The NFT space was booming, and venture capital firms had been funding start-ups in it with big checks, CNBC reported.
VC Firms Pumping Millions Into Booming NFT Space
NFTs, or non-fungible tokens, had gained immense popularity among investors along with the rising values of cryptocurrencies like ether and bitcoin. NFTs are a type of digital asset whose ownership could be traced to a unique virtual item with the use of blockchain technology. Thus, NFTs could be sports trading cards or pieces of art.
NFT transactions last year shot to $250 million as per Nonfungible.com data, while over the past month alone, overall NFT sales came in at over $220 million.
Investors were quick to note the trend, pumping $90 million into NFT and digital collectables companies this year, as per data Pitchbook shared with CNBC. That was triple the $35 million garnered last year by NFT start-ups.
The largest deal was clinched by Sorare, a blockchain-based fantasy football game. The company had raised around $50 million in February from major VC players like Accel and Benchmark and soccer star Rio Ferdinand.
According to Andrei Brasoveanu, a general partner at Accel who spoke to CNBC, the development was seen as one of the most exciting in the crypto space in years. He added that its potential to impact the world outside the crypto space could not be discounted given its mass-market appeal.
At the second spot in the big-league investment club was OpenSea, an NFT marketplace, which pulled $23 million in an Andreessen Horowitz lend round last week.
The NFT space held the promise of attracting millions more in funding by VCs, and reports had it that blockchain firm Dapper Labs was looking for a cash injection of $250 million with a $2 billion valuation. The company had a massive boost thanks to the demand for its NBA Top Shot digital collectables platform, which it had set up in partnership with the U.S. basketball league.
Dapper Labs, CEO and founder Roham Gharegozlou dismissed the report as a “baseless rumour” when CNBC approached him for comment. Also, Coatue, the hedge fund firm, which reports claimed was leading the round, declined comment.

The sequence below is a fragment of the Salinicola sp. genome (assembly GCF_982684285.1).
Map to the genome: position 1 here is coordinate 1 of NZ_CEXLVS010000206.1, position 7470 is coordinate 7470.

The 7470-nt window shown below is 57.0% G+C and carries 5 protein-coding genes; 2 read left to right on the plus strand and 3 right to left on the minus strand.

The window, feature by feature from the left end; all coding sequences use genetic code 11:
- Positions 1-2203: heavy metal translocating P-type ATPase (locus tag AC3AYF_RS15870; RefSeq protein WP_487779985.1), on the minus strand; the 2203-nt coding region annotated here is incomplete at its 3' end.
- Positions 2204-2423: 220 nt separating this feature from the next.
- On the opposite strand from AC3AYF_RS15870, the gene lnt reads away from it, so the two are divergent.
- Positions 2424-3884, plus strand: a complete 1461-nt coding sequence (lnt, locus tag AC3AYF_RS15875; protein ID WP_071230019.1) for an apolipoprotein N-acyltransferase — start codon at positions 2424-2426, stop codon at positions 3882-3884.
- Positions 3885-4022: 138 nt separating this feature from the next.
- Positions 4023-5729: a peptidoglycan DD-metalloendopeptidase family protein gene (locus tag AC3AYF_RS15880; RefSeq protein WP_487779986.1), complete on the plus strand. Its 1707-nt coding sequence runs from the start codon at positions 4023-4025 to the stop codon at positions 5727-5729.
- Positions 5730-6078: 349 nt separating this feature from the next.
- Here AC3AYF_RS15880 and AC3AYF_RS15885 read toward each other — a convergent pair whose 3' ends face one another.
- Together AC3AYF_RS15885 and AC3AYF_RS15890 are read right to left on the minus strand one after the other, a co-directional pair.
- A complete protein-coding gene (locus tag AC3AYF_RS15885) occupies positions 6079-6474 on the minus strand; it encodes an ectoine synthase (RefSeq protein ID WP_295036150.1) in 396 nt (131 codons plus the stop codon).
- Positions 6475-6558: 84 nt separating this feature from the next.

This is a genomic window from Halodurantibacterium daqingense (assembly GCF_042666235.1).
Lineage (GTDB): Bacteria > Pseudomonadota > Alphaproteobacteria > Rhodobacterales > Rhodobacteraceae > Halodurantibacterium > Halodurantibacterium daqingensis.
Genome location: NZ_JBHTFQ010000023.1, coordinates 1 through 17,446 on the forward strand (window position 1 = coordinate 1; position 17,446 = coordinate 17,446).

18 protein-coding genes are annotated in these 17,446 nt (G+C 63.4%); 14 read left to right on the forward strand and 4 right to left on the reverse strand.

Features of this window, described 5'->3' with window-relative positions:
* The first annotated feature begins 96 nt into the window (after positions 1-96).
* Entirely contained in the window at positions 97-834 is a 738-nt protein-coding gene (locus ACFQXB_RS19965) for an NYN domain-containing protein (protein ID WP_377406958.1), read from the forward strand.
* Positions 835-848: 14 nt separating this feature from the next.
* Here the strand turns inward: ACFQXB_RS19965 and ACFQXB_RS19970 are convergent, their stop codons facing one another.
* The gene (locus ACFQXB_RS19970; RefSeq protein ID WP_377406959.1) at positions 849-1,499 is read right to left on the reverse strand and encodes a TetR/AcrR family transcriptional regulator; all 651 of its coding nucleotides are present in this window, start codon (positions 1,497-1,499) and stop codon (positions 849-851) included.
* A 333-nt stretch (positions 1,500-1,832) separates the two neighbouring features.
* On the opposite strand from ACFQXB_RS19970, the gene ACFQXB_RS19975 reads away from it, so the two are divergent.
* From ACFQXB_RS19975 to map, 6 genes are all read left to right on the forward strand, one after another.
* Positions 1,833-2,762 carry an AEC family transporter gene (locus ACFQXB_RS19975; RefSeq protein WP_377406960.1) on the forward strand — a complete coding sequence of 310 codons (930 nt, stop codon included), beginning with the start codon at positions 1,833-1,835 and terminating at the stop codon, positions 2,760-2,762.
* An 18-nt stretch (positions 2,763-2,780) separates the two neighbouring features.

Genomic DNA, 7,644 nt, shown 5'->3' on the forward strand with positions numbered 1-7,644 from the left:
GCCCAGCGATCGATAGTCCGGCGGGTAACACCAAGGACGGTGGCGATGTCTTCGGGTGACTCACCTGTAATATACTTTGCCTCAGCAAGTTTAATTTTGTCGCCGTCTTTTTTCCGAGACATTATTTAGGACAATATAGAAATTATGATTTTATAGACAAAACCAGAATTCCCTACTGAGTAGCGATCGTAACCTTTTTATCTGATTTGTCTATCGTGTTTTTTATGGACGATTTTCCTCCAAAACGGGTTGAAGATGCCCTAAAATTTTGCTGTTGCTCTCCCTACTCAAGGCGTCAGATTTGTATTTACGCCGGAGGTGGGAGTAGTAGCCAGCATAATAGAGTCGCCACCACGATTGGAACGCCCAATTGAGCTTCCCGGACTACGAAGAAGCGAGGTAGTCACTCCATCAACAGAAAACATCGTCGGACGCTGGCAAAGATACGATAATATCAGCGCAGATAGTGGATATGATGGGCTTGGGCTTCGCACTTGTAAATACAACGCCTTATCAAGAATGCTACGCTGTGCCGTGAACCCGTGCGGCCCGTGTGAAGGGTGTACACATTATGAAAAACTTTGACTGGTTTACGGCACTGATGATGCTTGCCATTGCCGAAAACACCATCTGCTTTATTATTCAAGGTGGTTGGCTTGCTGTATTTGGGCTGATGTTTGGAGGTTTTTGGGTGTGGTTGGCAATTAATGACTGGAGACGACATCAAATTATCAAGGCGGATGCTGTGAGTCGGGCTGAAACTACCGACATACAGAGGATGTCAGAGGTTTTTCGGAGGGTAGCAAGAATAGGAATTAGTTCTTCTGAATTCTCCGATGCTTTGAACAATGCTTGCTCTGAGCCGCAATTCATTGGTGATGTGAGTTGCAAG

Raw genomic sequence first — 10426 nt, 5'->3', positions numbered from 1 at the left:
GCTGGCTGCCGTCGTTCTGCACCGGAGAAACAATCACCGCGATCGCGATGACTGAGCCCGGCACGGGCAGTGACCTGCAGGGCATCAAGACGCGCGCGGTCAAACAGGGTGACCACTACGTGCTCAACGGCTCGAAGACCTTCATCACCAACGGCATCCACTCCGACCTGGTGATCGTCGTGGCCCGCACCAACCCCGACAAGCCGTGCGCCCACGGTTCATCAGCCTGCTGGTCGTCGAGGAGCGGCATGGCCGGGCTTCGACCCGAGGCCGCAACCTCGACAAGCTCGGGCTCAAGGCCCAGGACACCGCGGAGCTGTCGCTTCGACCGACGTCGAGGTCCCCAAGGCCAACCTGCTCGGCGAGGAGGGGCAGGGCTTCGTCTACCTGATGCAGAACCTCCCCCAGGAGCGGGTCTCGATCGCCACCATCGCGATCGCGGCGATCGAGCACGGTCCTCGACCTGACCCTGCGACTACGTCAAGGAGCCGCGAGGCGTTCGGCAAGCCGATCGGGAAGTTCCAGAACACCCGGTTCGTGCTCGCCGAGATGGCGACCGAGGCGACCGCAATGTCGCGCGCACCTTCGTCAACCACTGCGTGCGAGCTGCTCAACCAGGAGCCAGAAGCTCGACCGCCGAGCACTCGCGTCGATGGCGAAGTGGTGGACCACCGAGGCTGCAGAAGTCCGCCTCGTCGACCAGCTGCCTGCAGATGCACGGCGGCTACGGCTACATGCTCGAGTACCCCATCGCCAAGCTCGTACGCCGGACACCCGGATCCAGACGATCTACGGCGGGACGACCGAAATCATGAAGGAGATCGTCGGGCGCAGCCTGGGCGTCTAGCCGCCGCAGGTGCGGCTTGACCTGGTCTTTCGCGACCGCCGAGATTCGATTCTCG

It was easy to see why some of the NFT space had attracted some start-up investors, according to commentators. With the market growing rapidly, some digital collectables were going for millions of dollars. That had been helped by the rise in cryptocurrencies like ether and bitcoin, with the former often used for trading NFTs.
Twitter CEO Jack Dorsey last week sold the first-ever tweet for more than $2.9 billion on the “Valuables” platform run by blockchain company Cent. Furthermore, auction house Christie’s conducted an auction for a virtual work by the artist Beeple, which fetched $69 million.
But not everyone was sold on the NFT space, which has its own share of sceptics among investors and creators. It is viewed as another crypto fad by critics who see it fading into irrelevance eventually. There were also concerns over the potential for market manipulation, similar to that seen in the traditional art world. It had also raised the hackles of environmentalists, alarmed at the fuel consumption by the NFT market.
Meanwhile, in a separate report, CNBC explained that as each NFT was unique and could not be duplicated, one could think of NFTs as unique digital items that anyone could not own. People could surely own an image of a piece of art one purchased as an NFT, but they did not own the original, which made them a big draw. Also, as there was a prospect that they could be sold later for more money as they could be rare, just like with a piece of art.